You hit the ball with the stringbed, and hopefully near the middle of it, not with the frame! With this in mind, I want the closest strings to my frame, tension etc.

    Think of it this way:

    Racquet 1: Every single stroke you hit must change to keep the ball in play, more spin, less power, etc etc.

    Racquet 2: You hit with the same strokes as usual, just sometimes you shank a ball you wouldn't have before.

    Anyone want to change their choice now? :)
     
    #13
  14. Doc Hollidae

    Doc Hollidae Hall of Fame

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    Perhaps more specifics may help? Like actual racket models and what not to use as a reference point.

    The original intent of this thread was to see what matter more to people when they can't have both. Strings or Frame?
     
    #14
  15. me is bored

    me is bored Semi-Pro

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    i was just thinking that lol racket #2
     
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  16. Cruzer

    Cruzer Professional

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    I am surprised that you could find anyone to loan you a racquet except maybe some old beater racquet they have had in their car trunk for the past 12 months.
     
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  17. thejackal

    thejackal Hall of Fame

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    id get the racket with the closest grip size/shape
     
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  18. jasoncho92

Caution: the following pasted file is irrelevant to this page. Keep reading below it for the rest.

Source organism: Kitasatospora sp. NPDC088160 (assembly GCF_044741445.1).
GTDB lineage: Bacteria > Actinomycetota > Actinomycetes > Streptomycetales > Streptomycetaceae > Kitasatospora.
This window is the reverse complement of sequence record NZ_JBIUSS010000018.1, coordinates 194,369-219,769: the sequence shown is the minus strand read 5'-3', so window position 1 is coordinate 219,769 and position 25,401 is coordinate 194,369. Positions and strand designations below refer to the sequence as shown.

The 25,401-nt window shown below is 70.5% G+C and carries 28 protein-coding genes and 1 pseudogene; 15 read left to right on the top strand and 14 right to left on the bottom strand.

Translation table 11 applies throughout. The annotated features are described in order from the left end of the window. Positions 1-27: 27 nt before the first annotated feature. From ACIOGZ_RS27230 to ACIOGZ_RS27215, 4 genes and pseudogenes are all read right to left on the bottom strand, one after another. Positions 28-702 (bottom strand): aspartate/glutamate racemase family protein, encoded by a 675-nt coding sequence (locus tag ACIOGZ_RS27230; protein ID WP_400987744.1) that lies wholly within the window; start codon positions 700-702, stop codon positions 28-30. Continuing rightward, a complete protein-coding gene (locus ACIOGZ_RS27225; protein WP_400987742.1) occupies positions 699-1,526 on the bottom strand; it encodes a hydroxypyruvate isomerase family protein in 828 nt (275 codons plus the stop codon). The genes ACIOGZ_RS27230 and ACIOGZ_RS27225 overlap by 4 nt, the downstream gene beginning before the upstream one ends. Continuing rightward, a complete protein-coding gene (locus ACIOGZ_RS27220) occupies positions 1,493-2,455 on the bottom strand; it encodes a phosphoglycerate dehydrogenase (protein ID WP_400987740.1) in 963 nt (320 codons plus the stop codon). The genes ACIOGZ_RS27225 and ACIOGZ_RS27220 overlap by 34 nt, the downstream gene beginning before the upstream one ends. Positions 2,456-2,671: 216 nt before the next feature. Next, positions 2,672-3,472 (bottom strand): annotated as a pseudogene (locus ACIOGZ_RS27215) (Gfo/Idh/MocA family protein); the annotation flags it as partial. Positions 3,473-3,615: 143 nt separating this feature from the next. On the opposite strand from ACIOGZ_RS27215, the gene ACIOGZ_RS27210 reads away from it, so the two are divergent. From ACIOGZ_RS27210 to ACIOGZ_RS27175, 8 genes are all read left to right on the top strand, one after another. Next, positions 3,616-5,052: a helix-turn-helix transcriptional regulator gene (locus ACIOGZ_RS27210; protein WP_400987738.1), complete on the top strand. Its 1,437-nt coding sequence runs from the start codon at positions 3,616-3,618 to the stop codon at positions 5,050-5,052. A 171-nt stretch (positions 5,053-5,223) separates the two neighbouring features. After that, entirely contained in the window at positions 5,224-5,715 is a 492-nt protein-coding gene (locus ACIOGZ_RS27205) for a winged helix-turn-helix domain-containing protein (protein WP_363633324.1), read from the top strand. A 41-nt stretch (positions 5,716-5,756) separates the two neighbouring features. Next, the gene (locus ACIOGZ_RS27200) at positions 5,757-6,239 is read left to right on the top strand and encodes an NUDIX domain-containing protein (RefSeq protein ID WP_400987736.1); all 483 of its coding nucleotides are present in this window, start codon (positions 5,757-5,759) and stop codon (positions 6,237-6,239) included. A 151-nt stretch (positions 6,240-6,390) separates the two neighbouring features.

jasoncho92 Professional

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    #2 Because i dont really care about stiffness or racquet head size as long as its not 70 in or something if i only need to use it once
     
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  19. dennis1188

    dennis1188 Semi-Pro

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    Go with racket 1.
    The natural gut will play at approx 5lbs higher tension than the syn strings.
     
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  20. OrangeOne

    OrangeOne Legend

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    Honestly, as above, it's pretend, a hypothetical. And anyways - I know if I'm at a tournament, I can pretty much always loan a Pure Drive + or an RDS001 Mid from two friends. Not eactly 'old beater racquets', but two very different frames and a tough decision, just like this one.

    Interesting response. Now, assuming identical grip size & shape, you're back to the original decision :)